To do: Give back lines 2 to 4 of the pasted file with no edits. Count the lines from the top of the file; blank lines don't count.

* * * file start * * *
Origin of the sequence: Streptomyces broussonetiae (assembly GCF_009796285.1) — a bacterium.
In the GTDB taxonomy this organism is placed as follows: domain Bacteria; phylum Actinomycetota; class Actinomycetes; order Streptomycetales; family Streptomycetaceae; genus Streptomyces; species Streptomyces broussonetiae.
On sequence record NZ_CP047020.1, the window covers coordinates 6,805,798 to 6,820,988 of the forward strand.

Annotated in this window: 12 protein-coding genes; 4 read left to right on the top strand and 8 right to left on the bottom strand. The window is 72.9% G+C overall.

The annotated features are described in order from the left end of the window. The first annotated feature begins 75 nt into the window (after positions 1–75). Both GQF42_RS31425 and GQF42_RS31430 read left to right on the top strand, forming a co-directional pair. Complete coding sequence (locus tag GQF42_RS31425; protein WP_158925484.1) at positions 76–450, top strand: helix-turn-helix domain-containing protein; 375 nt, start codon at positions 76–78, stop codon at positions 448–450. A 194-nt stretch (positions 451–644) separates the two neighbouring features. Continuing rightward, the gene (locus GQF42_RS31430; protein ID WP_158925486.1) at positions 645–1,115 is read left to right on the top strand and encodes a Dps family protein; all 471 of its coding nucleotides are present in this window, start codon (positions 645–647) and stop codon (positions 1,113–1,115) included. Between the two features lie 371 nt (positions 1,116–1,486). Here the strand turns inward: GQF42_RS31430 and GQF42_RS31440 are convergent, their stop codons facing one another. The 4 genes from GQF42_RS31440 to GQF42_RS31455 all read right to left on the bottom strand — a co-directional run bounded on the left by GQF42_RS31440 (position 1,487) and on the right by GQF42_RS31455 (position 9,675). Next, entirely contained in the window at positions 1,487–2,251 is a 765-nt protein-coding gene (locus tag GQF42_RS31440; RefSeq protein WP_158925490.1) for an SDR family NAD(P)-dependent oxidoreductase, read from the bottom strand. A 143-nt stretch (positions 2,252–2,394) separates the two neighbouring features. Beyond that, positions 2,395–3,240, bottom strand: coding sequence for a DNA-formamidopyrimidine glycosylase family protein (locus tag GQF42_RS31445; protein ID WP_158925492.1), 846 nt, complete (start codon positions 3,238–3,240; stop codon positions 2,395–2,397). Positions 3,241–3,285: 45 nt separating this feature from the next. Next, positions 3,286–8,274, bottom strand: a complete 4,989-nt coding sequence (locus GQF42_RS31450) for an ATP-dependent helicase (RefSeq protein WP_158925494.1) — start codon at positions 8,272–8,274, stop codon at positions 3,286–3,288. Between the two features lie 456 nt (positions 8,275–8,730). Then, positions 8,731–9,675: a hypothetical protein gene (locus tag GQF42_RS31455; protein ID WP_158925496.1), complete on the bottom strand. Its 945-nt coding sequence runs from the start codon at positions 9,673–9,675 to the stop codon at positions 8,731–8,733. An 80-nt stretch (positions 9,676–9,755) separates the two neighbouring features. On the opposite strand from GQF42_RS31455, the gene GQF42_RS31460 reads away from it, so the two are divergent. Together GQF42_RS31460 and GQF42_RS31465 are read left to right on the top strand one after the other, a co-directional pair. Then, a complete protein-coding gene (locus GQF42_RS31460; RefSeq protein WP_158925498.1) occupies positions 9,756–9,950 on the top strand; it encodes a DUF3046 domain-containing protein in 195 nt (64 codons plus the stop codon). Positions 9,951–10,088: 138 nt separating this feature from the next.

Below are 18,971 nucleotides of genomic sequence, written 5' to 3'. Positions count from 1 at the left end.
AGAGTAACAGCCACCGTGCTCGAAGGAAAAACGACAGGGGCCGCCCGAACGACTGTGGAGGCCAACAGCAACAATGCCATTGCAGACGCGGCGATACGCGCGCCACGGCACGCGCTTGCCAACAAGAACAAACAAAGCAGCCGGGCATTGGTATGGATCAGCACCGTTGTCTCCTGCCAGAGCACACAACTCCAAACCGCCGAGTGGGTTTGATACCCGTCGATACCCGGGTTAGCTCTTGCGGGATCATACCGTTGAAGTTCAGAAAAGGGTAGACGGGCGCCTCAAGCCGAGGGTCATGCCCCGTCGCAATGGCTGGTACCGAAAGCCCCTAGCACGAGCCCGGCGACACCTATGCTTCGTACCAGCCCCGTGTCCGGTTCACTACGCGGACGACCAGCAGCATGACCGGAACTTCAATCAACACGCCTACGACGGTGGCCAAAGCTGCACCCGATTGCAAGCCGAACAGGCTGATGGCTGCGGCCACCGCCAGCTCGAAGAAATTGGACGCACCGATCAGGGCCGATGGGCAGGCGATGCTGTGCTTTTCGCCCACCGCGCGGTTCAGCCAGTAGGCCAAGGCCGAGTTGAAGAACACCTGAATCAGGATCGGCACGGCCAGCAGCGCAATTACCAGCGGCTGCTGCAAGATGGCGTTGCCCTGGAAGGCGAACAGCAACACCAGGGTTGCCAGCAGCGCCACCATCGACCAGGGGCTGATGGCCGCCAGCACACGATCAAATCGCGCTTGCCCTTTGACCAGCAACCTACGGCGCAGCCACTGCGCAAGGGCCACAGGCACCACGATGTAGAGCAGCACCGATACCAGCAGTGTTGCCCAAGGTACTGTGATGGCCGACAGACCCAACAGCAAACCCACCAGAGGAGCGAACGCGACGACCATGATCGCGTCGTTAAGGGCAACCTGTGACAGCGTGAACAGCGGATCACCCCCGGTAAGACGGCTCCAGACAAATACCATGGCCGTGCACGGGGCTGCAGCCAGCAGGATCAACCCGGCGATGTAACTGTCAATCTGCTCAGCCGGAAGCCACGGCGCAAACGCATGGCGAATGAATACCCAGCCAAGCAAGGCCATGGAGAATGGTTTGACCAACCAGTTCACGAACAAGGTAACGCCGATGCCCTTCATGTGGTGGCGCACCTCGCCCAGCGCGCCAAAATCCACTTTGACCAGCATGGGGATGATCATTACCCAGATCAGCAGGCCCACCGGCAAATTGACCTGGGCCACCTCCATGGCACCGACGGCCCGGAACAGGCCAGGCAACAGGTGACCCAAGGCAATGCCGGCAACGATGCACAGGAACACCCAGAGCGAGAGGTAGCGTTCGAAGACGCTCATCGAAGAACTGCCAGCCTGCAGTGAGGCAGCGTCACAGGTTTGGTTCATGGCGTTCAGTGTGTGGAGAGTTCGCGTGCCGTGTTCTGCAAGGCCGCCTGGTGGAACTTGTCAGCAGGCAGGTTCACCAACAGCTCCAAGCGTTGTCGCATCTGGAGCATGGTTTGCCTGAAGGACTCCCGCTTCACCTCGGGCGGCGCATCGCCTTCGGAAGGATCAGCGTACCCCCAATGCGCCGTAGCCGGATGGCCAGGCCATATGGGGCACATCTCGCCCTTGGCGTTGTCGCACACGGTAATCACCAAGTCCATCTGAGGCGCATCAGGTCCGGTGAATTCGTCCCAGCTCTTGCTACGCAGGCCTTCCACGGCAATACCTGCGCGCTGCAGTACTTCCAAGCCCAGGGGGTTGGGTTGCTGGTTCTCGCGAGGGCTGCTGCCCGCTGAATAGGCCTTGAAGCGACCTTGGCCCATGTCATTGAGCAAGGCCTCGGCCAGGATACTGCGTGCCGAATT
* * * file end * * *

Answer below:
In the GTDB taxonomy this organism is placed as follows: domain Bacteria; phylum Actinomycetota; class Actinomycetes; order Streptomycetales; family Streptomycetaceae; genus Streptomyces; species Streptomyces broussonetiae.
On sequence record NZ_CP047020.1, the window covers coordinates 6,805,798 to 6,820,988 of the forward strand.

Annotated in this window: 12 protein-coding genes; 4 read left to right on the top strand and 8 right to left on the bottom strand. The window is 72.9% G+C overall.